• “It’s not called romance; it’s called long-term potentiation.”  (LTP)
  • It can take years (as many as 11!) for long term memory to solidify (hippocampus letting go of its cortical relationship).
  • Our memory is unstable until solidified.
  • Long term remembrances reenact our original patterns during the first moments of learning.
  • Forgetting allows us to prioritize events.
  • Medina suggests restructuring school to favor intervaled recall both in the short and long term.
Chapter 7: Sleep – Rule #7 – Sleep well, think well
  • Sleep is intimately related with cognitive performance.
  • Without sleep, anyone will go into psychosis.
  • Brain activity is greater than during waking state during REM.
  • Scientists don’t exactly know what sleep is for.
  • The basic pattern we need is 16 hours consciously awake to 8 hours asleep.
  • Two systems seem to be at “war” with one another – one trying to keep you awake, another asleep.
  • Different people have different sleeping patterns, e.g., “larks,” “hummingbirds,” and “owls.”
  • Everyone seems to need a 30 minute nap sometime in the early afternoon – it is part of our natural cycle.
  • Obliquitous insights can often come to us after “sleeping on it” as they did for Mendeleyev and periodic tables.
  • We replay daily patterns at an accelerated rate during our sleep.
  • Some real world ideas:
    • Match sleep chronotypes to work around their productivity schedules – “A business of the future will need to become involved in some aspect of its employees sleep schedules.”
    • Promote naps
Chapter 8: Stress – Rule #8 – Stressed Brains Don’t Learn the Same Way
  • In situations of extreme, continued stress, we tend towards “learned helplessness,” preventing us from seeing options.
  • If these 3 are present, someone is stressed: (1) objective, measurable, physiological response, (2) the stressor is perceived as aversive, (3) stressee does not feel in control of the stressor
  • The cortisol and other physiological responses to stress come from the hypothalamus and are necessary for our survival
  • Our stress response is shaped to incidents that last a few minutes, not years.
Chapter 9: Sensory Integration – Rule #9 – Stimulate More of the Senses
  • Three steps of sensory perception: (1) sensation, (2) routing, (3) perception
  • Multisensory perception includes recall (esp. long term)
  • Rules for multimedia presentation: (Two senses – sight & hearing)
    • MULTIMEDIA – Words AND pictures are better than either alone
    • TEMPORAL CONTIGUITY – Corresponding words and pictures should be shown together
    • SPATIAL CONTIGUITY – Corresponding words and pictures should be spatially near one another
    • COHERENCE – Exclude extraneous material
    • MODALITY – Animation + Narration > Animation + Text
  • Smell can evoke memories (Proust effect), especially emotional ones
Chapter 10: Vision – Rule #10 – Vision Trumps All Other Senses
  • “We actually experience our visual environment as a fully analyzed opinion about what the brain thinks is out there.”
  • Our brain puts together a single approximation of what our two eyes see.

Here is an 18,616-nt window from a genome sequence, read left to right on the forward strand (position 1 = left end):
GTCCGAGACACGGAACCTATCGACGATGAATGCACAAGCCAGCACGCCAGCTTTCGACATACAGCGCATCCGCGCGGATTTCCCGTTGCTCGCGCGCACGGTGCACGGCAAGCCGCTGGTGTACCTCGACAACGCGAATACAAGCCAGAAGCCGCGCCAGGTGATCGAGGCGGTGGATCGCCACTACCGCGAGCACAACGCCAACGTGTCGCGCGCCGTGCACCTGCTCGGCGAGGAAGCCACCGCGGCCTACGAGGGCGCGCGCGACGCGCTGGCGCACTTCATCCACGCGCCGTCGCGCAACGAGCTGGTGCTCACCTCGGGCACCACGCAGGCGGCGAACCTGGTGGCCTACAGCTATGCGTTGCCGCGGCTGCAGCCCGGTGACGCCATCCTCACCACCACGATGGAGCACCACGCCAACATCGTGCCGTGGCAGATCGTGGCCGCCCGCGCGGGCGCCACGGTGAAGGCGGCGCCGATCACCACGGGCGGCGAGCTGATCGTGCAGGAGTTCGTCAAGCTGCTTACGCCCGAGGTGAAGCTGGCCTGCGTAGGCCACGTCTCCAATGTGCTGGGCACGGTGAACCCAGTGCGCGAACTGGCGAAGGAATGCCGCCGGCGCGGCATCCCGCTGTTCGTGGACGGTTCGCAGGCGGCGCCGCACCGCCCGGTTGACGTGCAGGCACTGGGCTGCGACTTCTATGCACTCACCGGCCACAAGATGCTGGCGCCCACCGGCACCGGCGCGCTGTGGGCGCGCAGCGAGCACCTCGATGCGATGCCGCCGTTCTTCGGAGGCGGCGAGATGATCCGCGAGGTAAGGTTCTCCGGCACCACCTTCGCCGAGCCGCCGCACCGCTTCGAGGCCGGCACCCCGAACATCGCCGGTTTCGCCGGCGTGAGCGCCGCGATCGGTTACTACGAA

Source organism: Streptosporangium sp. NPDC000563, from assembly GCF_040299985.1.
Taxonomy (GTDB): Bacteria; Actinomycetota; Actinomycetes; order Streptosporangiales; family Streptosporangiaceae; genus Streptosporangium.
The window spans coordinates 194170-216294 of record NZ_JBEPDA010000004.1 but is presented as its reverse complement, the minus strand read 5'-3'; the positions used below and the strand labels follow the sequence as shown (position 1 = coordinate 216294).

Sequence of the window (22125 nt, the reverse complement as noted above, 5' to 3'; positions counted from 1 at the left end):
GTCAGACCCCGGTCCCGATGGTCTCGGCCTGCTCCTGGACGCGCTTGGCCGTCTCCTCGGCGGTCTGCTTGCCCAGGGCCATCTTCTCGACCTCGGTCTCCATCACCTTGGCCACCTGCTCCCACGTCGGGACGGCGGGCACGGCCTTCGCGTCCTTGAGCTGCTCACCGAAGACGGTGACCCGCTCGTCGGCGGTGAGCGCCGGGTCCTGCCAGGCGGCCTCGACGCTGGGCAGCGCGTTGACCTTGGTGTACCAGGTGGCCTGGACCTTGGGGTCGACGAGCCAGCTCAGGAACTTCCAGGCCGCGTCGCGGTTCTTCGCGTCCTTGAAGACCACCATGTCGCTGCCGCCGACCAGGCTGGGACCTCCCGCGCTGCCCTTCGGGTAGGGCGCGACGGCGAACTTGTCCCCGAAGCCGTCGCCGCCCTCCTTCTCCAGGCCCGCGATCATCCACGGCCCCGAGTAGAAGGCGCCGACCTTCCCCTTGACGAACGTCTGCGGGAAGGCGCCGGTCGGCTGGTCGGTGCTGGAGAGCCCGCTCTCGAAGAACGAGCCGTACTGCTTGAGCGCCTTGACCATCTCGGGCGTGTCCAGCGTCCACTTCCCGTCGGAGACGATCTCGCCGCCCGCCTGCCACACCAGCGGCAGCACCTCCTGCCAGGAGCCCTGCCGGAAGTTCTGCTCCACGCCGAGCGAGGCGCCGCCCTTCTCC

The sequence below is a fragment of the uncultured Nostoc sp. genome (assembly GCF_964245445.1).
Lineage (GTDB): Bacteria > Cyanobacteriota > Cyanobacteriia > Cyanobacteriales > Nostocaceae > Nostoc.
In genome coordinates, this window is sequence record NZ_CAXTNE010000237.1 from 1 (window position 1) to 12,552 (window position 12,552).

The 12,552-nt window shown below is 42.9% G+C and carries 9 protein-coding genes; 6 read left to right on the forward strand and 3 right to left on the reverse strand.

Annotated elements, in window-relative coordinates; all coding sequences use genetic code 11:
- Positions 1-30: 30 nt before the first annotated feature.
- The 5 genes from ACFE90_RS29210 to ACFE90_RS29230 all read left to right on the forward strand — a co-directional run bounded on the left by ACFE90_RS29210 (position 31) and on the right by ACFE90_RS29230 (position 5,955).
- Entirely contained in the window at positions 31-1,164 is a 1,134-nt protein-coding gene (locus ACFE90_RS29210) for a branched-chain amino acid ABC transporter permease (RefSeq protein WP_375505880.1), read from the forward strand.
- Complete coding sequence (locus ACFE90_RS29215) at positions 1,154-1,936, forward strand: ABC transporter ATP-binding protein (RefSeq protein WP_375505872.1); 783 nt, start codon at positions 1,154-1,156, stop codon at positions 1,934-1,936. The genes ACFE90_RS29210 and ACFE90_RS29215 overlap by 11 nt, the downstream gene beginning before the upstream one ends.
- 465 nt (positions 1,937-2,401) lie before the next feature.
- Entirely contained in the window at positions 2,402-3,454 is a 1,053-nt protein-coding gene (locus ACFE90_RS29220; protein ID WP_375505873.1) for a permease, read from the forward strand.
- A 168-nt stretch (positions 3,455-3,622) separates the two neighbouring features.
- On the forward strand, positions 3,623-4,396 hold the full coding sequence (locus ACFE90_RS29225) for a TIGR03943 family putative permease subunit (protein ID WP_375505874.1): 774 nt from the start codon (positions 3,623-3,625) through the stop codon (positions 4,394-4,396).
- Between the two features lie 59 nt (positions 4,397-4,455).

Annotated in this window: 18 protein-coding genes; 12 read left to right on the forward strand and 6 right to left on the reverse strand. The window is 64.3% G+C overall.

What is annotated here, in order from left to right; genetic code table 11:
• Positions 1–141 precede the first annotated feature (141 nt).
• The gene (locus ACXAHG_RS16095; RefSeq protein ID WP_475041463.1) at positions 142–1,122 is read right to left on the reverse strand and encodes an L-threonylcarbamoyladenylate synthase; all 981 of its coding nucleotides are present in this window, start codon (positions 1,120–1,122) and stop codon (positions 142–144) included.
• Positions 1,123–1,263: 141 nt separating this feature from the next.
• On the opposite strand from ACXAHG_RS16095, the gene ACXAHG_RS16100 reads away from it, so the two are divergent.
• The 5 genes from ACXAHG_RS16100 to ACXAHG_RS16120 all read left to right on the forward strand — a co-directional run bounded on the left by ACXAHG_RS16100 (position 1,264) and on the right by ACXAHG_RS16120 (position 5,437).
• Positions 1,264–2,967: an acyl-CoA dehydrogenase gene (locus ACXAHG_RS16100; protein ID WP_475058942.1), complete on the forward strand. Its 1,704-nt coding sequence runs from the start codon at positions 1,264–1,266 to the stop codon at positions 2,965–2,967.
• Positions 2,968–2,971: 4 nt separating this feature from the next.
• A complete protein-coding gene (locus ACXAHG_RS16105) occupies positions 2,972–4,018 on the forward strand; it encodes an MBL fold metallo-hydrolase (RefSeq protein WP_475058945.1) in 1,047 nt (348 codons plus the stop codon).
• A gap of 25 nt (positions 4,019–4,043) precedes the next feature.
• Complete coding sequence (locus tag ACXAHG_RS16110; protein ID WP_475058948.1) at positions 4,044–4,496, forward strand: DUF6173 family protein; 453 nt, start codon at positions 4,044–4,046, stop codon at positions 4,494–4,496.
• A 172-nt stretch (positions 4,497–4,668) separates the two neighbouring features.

• Cool experiment that shows how eyes see slightly different things at 3151/pg 230
  • The brain uses your prior experience with events of the past (in part) to create the singe images from 2 eyes
  • Creating vision in the brain takes up about half of the total power our brain uses.
  • Text and oral transmission are WAY less effective than pictures
  • Donald in Mathmagic Land –
  • Usually, movement is better than still images.
Chapter 11: Gender – Rule #11 – Male and Female Brains are Different
  • Only the male’s Y chromosome determines gender with the SRY gene.  Y has been shedding genes throughout evolution.  X has not.  [Todd: Could there be long term evolutionary advantage in the female typology?]
  • Many of the 1500 genes on X chromosome involve brain function.
  • There are brain structure differences in men and women – amygdala (larger in males) & serotonin production (faster in males)
  • Right brain as creative; left brain as analytical is a folk tale
  • The right brain tends to remember the gist, while the left tends to remember details.
  • Women are better (as a statistical whole) at “verbal capacity.”
  • Boys tend to cooperate through competition.
  • Both genders maintain hierarchy through communication, but males tend to do so through more direct dominance, whereas females through cooperation
  • It is impossible to declare these differences to be wholly or even mostly biological.
  • Math and science may lend themselves to rewarding competitive tendencies with more objective “right answers,” whereas language arts may lend themselves to more cooperative, “me too” discussion of feelings that reward cooperative tendencies.

Chapter 12: Exploration

  • Babies model how we learn – hypothesis, experimentation, testing
  • Adults can learn and actively create new neural structures, even if some start to become permanent
  • Medical school is a good example of a balanced blend between classroom theory and knowledge with real life practice and hypothesis, experimentation and testing